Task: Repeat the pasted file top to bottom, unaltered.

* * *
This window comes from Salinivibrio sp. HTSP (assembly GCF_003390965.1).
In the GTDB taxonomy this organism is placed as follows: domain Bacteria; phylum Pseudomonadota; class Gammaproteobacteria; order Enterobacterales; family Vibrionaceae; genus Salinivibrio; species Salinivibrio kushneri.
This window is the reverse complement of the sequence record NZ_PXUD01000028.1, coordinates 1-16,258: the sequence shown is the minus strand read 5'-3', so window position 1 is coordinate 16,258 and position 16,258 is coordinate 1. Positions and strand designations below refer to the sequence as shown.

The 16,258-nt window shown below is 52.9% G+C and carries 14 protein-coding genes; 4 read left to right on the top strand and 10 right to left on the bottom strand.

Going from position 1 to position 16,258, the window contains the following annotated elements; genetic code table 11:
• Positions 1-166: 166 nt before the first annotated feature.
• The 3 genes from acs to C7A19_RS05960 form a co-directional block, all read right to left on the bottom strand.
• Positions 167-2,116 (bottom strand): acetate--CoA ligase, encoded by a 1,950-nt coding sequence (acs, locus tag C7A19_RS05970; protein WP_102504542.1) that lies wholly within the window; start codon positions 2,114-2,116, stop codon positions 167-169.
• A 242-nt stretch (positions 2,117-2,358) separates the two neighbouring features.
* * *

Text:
This window comes from Salinivibrio sp. HTSP (assembly GCF_003390965.1).
In the GTDB taxonomy this organism is placed as follows: domain Bacteria; phylum Pseudomonadota; class Gammaproteobacteria; order Enterobacterales; family Vibrionaceae; genus Salinivibrio; species Salinivibrio kushneri.
This window is the reverse complement of the sequence record NZ_PXUD01000028.1, coordinates 1-16,258: the sequence shown is the minus strand read 5'-3', so window position 1 is coordinate 16,258 and position 16,258 is coordinate 1. Positions and strand designations below refer to the sequence as shown.

The 16,258-nt window shown below is 52.9% G+C and carries 14 protein-coding genes; 4 read left to right on the top strand and 10 right to left on the bottom strand.

Going from position 1 to position 16,258, the window contains the following annotated elements; genetic code table 11:
• Positions 1-166: 166 nt before the first annotated feature.
• The 3 genes from acs to C7A19_RS05960 form a co-directional block, all read right to left on the bottom strand.
• Positions 167-2,116 (bottom strand): acetate--CoA ligase, encoded by a 1,950-nt coding sequence (acs, locus tag C7A19_RS05970; protein WP_102504542.1) that lies wholly within the window; start codon positions 2,114-2,116, stop codon positions 167-169.
• A 242-nt stretch (positions 2,117-2,358) separates the two neighbouring features.